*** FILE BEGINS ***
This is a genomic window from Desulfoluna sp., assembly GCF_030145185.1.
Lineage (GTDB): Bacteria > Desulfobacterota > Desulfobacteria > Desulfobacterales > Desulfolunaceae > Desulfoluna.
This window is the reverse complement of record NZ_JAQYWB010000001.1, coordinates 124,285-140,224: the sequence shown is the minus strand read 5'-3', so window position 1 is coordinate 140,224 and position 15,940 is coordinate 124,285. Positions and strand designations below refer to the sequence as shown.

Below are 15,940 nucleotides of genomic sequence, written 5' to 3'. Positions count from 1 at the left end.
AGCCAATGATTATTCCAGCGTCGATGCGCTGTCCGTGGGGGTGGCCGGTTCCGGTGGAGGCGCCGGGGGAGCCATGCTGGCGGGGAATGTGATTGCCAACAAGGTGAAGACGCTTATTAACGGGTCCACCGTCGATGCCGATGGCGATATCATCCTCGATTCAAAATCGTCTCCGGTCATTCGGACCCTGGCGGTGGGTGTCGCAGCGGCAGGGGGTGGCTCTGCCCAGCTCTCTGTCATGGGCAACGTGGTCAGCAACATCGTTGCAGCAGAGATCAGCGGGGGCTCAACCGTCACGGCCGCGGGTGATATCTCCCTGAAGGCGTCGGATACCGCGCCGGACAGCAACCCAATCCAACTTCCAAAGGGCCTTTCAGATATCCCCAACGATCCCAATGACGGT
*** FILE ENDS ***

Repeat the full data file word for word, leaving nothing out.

This is a genomic window from Desulfoluna sp., assembly GCF_030145185.1.
Lineage (GTDB): Bacteria > Desulfobacterota > Desulfobacteria > Desulfobacterales > Desulfolunaceae > Desulfoluna.
This window is the reverse complement of record NZ_JAQYWB010000001.1, coordinates 124,285-140,224: the sequence shown is the minus strand read 5'-3', so window position 1 is coordinate 140,224 and position 15,940 is coordinate 124,285. Positions and strand designations below refer to the sequence as shown.

Below are 15,940 nucleotides of genomic sequence, written 5' to 3'. Positions count from 1 at the left end.
AGCCAATGATTATTCCAGCGTCGATGCGCTGTCCGTGGGGGTGGCCGGTTCCGGTGGAGGCGCCGGGGGAGCCATGCTGGCGGGGAATGTGATTGCCAACAAGGTGAAGACGCTTATTAACGGGTCCACCGTCGATGCCGATGGCGATATCATCCTCGATTCAAAATCGTCTCCGGTCATTCGGACCCTGGCGGTGGGTGTCGCAGCGGCAGGGGGTGGCTCTGCCCAGCTCTCTGTCATGGGCAACGTGGTCAGCAACATCGTTGCAGCAGAGATCAGCGGGGGCTCAACCGTCACGGCCGCGGGTGATATCTCCCTGAAGGCGTCGGATACCGCGCCGGACAGCAACCCAATCCAACTTCCAAAGGGCCTTTCAGATATCCCCAACGATCCCAATGACGGT